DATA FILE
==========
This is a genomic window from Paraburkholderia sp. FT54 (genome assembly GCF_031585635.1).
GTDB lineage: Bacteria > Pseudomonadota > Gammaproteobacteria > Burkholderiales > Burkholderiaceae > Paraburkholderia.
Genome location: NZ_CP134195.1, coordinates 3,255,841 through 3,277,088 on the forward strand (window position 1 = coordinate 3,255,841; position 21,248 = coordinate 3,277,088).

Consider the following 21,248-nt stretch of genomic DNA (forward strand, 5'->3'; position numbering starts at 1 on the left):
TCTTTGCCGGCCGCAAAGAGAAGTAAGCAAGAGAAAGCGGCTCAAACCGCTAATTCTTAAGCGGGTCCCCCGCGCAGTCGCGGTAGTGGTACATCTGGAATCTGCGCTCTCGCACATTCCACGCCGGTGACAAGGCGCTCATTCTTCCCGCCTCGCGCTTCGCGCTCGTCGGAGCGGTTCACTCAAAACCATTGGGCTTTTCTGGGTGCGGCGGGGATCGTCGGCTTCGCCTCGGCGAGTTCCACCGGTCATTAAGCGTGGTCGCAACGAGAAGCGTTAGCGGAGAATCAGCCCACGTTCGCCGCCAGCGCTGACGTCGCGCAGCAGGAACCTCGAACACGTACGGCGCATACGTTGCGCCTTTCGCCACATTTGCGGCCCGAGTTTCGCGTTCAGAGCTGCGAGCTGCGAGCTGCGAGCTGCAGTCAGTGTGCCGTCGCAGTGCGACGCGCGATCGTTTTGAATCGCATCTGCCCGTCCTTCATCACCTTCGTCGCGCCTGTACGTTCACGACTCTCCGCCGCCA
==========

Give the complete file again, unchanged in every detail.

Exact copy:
This is a genomic window from Paraburkholderia sp. FT54 (genome assembly GCF_031585635.1).
GTDB lineage: Bacteria > Pseudomonadota > Gammaproteobacteria > Burkholderiales > Burkholderiaceae > Paraburkholderia.
Genome location: NZ_CP134195.1, coordinates 3,255,841 through 3,277,088 on the forward strand (window position 1 = coordinate 3,255,841; position 21,248 = coordinate 3,277,088).

Consider the following 21,248-nt stretch of genomic DNA (forward strand, 5'->3'; position numbering starts at 1 on the left):
TCTTTGCCGGCCGCAAAGAGAAGTAAGCAAGAGAAAGCGGCTCAAACCGCTAATTCTTAAGCGGGTCCCCCGCGCAGTCGCGGTAGTGGTACATCTGGAATCTGCGCTCTCGCACATTCCACGCCGGTGACAAGGCGCTCATTCTTCCCGCCTCGCGCTTCGCGCTCGTCGGAGCGGTTCACTCAAAACCATTGGGCTTTTCTGGGTGCGGCGGGGATCGTCGGCTTCGCCTCGGCGAGTTCCACCGGTCATTAAGCGTGGTCGCAACGAGAAGCGTTAGCGGAGAATCAGCCCACGTTCGCCGCCAGCGCTGACGTCGCGCAGCAGGAACCTCGAACACGTACGGCGCATACGTTGCGCCTTTCGCCACATTTGCGGCCCGAGTTTCGCGTTCAGAGCTGCGAGCTGCGAGCTGCGAGCTGCAGTCAGTGTGCCGTCGCAGTGCGACGCGCGATCGTTTTGAATCGCATCTGCCCGTCCTTCATCACCTTCGTCGCGCCTGTACGTTCACGACTCTCCGCCGCCA